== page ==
This guidance is about enabling patients to make informed choices by involving and supporting them in decisions about prescribed medicines. It explains guidance (advice) from NICE (the National Institute for Health and Clinical Excellence) to the NHS in England and Wales.
What are the most clinically effective and cost˗effective methods for identifying and addressing the perceptual barriers (such as beliefs and concerns about medicines) that influence motivation to start and continue with treatment, and the practical barriers (such as limitations in personal capacity and resources) that limit an individual's ability to implement intentions to adhere to medicines?
Why this is important
The Guideline Development Group identified a priority for the systematic development of effective, realisable, efficient and equitable interventions to facilitate informed choice and optimal adherence to appropriately prescribed medicines.
Systematic reviews of adherence interventions show that although adherence can be improved, the effects were generally modest and there is considerable room for improvement. Few previous interventions have been developed systematically using appropriate theoretical models, and they have not been modelled and piloted with assessment of process variables as well as outcomes.
Interventions should be developed using an appropriate theoretical framework with a phased approach to testing that includes assessment of process (that is, the things that are targeted for change) as well as outcomes and a need for an individual approach.
What are the most clinically effective and cost˗effective ways of communicating the potential benefits and risks of medicines to promote informed choice and optimal adherence?
Why this is important
The principles of informed choice and shared decision˗making have largely been developed from theoretical and conceptual models. The competencies listed for shared decision-making consist of a number of different skills, and patients have shown that they may value different aspects of shared decision˗making. Although the right of patients to be involved in decision˗making in regard to their own healthcare is accepted, the practice of shared decision-making may mean that healthcare professionals and patients play different roles than they have to date in healthcare consultations.
This may have implications for legal and professional responsibility and accountability. Patients and professionals enter decision˗making with very different levels of knowledge and access to information. Improving patient knowledge and information may require structural changes to health services and their delivery. Patient˗reported outcomes also need to be included.
How can practitioners and patients be supported to improve the quality of prescribing-related consultations and medicines reviews so that they facilitate informed choice and optimal adherence to medicines?
What are the effects of medicines reviews by healthcare professionals other than the prescriber on patients, prescribers and outcomes? How can the process of medicines review be enhanced or improved to address issues of informed choice and adherence?
Why this is important
Non˗adherence is often a hidden problem. Many patients are reluctant to express doubts and concerns about medicines because they fear that it will displease the healthcare professional. We need better methods for overcoming this problem and promoting honest and open discussions about medicines and adherence.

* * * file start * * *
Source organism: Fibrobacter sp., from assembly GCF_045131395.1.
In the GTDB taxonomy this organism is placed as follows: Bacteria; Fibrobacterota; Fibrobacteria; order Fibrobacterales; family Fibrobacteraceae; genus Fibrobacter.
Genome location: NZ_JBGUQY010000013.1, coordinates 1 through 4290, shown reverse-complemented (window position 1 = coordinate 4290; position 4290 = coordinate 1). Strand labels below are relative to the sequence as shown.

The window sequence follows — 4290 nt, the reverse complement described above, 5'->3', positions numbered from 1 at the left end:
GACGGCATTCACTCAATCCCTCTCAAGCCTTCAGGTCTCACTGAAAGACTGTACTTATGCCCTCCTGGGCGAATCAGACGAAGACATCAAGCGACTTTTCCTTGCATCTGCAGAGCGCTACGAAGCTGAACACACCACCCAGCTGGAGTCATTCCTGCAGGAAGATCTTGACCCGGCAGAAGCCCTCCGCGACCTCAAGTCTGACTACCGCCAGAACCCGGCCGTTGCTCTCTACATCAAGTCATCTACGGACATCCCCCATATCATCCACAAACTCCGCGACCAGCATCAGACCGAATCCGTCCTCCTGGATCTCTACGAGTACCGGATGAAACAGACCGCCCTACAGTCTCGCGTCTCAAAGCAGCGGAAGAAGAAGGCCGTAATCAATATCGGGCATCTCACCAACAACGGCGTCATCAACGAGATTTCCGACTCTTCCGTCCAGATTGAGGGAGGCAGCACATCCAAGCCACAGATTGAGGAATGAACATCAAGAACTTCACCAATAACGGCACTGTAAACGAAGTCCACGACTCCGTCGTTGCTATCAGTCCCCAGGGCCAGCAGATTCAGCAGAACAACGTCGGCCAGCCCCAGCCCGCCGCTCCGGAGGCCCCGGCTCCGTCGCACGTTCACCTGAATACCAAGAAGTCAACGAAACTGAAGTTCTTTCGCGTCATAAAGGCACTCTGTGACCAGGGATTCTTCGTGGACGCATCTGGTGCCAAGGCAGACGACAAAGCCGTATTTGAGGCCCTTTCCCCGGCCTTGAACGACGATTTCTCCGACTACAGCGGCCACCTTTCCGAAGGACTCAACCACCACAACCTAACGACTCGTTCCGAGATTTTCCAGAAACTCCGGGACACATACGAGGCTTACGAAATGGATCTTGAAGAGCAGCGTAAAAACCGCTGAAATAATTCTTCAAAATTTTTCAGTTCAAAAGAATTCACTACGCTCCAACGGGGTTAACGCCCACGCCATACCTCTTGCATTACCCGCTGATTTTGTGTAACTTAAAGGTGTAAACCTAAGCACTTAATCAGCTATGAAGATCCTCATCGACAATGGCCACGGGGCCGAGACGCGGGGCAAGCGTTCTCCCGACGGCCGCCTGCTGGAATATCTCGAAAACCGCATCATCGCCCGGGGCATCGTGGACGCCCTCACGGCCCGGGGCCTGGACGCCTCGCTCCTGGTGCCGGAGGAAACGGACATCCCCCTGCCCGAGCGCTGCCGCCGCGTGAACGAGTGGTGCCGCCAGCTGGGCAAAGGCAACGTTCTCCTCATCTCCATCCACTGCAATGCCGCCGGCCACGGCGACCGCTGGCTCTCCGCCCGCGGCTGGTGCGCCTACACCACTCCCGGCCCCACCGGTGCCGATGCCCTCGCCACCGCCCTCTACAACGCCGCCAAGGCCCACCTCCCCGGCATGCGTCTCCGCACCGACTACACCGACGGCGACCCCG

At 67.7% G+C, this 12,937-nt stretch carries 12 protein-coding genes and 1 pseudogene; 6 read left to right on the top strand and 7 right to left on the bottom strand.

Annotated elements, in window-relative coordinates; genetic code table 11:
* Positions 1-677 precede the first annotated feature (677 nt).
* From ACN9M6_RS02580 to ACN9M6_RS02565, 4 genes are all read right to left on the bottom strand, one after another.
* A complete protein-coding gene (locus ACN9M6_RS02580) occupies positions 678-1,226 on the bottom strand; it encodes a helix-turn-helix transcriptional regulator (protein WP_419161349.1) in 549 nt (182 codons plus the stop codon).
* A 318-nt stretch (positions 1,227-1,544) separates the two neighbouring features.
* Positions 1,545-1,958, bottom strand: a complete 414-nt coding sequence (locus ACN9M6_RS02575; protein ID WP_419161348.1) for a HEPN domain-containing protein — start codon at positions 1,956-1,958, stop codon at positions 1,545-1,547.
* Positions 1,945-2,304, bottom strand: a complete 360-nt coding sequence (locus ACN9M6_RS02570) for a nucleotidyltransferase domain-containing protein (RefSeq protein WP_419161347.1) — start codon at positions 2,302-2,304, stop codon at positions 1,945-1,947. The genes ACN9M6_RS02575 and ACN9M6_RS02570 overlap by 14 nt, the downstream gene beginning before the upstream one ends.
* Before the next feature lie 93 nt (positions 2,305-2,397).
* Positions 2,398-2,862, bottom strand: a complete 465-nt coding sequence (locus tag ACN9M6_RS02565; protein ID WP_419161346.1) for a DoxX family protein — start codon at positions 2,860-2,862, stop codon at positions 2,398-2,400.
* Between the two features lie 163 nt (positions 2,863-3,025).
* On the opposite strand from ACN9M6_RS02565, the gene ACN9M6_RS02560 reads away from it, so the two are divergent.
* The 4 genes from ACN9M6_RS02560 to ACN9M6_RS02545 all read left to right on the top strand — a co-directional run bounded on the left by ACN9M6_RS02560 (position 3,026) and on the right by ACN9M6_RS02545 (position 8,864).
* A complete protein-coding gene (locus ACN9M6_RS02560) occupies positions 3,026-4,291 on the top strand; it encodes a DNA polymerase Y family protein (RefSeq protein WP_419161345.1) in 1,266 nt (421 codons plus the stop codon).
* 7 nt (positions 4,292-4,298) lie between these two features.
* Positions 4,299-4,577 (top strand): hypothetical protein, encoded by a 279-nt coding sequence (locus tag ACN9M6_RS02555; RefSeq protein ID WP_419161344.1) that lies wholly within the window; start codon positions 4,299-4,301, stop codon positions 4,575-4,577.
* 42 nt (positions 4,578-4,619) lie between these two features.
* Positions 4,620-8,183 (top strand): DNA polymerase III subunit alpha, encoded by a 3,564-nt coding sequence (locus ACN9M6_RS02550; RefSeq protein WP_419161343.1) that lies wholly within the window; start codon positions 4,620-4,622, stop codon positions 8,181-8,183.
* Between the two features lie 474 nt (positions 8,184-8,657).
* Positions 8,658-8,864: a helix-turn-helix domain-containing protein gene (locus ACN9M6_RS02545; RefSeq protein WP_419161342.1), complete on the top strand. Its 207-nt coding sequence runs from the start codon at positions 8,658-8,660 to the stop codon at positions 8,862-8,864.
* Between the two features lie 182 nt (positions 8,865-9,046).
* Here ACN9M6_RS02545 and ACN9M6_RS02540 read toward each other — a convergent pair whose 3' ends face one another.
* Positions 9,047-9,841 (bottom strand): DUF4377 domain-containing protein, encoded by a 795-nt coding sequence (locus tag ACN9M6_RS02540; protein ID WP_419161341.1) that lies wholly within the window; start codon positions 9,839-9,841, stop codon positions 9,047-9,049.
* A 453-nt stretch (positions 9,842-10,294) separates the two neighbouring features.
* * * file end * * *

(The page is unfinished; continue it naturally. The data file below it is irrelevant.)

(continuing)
There are an increasing number of non˗medical prescribers (such as pharmacists and nurses) This is a key context issue and there are a range of questions relating to patient perspectives on new prescribers and to new and existing prescribers' perceptions and skills. The effects of new prescribers on patient adherence to medicines should be included in any studies designed to evaluate new prescribers. The inclusion of formal procedures for medicines review within the Pharmacy Contract in England provides an opportunity for improved support for patients. We need a better understanding of the effects of non˗prescriber reviews on medicines usage and outcomes, and how reviews might be improved to benefit patients and society.
It is thought that between a third and a half of all medicines prescribed for long‑term conditions are not taken as recommended. If the prescription is appropriate, then this may represent a loss to patients, the healthcare system and society. The costs are both personal and economic.
Adherence presumes an agreement between prescriber and patient about the prescriber's recommendations. Adherence to medicines is defined as the extent to which the patient's action matches the agreed recommendations. Non‑adherence may limit the benefits of medicines, resulting in lack of improvement, or deterioration, in health. The economic costs are not limited to wasted medicines but also include the knock‑on costs arising from increased demands for healthcare if health deteriorates.
It is thought that between a third and a half of all medicines prescribed for long‑term conditions are not taken as recommended.
Non‑adherence should not be seen as the patient's problem. It represents a fundamental limitation in the delivery of healthcare, often because of a failure to fully agree the prescription in the first place or to identify and provide the support that patients need later on.
Addressing non‑adherence is not about getting patients to take more medicines per se. Rather, it starts with an exploration of patients' perspectives of medicines and the reasons why they may not want or are unable to use them. Healthcare professionals have a duty to help patients make informed decisions about treatment and use appropriately prescribed medicines to best effect.
You can read the guideline on NICE's website.